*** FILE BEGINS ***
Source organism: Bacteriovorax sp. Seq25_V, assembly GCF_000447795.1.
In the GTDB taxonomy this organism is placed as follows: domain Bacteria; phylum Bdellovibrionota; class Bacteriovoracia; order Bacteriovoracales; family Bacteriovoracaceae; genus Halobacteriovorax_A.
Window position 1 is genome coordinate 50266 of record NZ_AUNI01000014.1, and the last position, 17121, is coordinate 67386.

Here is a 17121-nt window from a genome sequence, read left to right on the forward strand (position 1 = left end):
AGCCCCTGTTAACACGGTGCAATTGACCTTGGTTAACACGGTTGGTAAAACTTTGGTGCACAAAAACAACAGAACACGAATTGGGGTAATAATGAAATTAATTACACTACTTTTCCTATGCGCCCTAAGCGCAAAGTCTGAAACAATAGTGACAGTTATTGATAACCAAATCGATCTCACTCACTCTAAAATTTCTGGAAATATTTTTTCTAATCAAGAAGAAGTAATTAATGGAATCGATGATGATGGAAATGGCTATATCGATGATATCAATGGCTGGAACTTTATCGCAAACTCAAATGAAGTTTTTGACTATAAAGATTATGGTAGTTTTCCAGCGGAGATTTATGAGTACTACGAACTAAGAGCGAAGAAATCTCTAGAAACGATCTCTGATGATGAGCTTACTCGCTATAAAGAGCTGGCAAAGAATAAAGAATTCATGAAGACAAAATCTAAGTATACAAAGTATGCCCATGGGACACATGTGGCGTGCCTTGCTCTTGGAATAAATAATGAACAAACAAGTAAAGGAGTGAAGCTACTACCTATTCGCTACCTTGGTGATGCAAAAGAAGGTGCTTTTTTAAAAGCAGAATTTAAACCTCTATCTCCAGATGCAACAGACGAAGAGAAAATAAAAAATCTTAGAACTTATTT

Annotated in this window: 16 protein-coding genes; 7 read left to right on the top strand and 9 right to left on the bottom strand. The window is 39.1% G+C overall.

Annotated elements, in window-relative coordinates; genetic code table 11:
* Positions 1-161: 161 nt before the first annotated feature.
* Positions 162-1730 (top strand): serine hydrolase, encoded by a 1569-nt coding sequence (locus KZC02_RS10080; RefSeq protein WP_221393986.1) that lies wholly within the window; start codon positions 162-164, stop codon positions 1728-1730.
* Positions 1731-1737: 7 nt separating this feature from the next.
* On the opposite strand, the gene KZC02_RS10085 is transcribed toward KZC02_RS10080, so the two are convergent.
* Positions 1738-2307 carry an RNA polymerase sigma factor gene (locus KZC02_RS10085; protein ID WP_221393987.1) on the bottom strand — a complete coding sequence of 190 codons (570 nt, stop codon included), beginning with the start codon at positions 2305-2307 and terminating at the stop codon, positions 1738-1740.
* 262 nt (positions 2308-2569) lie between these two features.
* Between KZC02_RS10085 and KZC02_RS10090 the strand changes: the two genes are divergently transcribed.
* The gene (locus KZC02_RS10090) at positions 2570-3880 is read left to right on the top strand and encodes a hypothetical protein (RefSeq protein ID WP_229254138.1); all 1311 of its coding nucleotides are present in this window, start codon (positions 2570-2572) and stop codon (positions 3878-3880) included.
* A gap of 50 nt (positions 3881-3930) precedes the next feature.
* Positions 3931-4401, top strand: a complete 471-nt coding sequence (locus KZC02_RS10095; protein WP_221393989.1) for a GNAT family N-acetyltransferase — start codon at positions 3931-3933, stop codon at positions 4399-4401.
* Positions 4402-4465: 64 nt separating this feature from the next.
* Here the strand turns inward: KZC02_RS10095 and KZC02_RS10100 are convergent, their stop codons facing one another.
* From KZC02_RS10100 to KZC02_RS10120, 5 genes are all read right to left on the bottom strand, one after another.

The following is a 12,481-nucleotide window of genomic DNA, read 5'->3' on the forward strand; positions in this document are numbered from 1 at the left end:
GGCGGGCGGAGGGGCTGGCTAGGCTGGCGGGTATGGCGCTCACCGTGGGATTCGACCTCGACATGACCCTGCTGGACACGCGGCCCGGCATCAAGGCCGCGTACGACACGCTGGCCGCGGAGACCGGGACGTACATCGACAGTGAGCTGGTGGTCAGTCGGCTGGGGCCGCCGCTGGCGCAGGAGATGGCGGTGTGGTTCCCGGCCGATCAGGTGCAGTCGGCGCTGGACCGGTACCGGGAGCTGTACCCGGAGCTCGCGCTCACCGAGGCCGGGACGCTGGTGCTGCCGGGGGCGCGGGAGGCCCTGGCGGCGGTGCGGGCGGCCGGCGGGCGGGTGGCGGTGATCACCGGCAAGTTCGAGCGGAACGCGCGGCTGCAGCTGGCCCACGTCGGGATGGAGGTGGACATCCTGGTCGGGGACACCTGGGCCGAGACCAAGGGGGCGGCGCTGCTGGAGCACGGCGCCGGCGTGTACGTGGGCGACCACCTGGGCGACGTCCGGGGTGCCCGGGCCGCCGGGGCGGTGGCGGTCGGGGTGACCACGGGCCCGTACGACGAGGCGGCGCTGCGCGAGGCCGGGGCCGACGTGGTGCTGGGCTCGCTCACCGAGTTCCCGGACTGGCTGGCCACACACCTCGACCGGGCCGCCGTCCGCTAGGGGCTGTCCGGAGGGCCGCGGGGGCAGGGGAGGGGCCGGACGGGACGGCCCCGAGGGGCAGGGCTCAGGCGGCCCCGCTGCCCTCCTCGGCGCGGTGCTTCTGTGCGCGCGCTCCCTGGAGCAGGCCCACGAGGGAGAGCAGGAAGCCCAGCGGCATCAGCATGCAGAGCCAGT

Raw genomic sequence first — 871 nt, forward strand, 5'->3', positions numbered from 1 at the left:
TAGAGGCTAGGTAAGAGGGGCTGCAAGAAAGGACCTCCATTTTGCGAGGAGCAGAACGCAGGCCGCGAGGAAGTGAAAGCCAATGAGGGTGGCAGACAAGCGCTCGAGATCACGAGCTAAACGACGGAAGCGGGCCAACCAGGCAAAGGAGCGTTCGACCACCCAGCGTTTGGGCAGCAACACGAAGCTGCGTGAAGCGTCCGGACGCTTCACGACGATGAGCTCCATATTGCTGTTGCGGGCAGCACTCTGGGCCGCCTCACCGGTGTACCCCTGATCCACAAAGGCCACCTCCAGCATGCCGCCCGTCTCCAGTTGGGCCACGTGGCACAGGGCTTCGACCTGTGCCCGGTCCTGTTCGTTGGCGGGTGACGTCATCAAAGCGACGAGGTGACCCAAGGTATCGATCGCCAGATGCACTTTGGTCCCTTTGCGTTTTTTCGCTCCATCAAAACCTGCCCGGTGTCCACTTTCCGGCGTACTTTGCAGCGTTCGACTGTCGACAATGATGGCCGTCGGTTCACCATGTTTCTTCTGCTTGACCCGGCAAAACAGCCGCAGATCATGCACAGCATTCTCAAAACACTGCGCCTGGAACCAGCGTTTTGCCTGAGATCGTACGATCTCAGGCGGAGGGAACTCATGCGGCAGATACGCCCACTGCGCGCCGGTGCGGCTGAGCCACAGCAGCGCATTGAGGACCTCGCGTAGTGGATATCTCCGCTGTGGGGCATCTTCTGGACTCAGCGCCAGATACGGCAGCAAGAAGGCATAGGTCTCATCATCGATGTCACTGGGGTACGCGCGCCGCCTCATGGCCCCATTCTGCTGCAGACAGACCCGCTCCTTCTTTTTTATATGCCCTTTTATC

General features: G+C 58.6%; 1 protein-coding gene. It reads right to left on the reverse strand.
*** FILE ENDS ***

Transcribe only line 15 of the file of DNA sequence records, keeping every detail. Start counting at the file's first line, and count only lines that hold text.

* The gene (locus KZC02_RS10090) at positions 2570-3880 is read left to right on the top strand and encodes a hypothetical protein (RefSeq protein ID WP_229254138.1); all 1311 of its coding nucleotides are present in this window, start codon (positions 2570-2572) and stop codon (positions 3878-3880) included.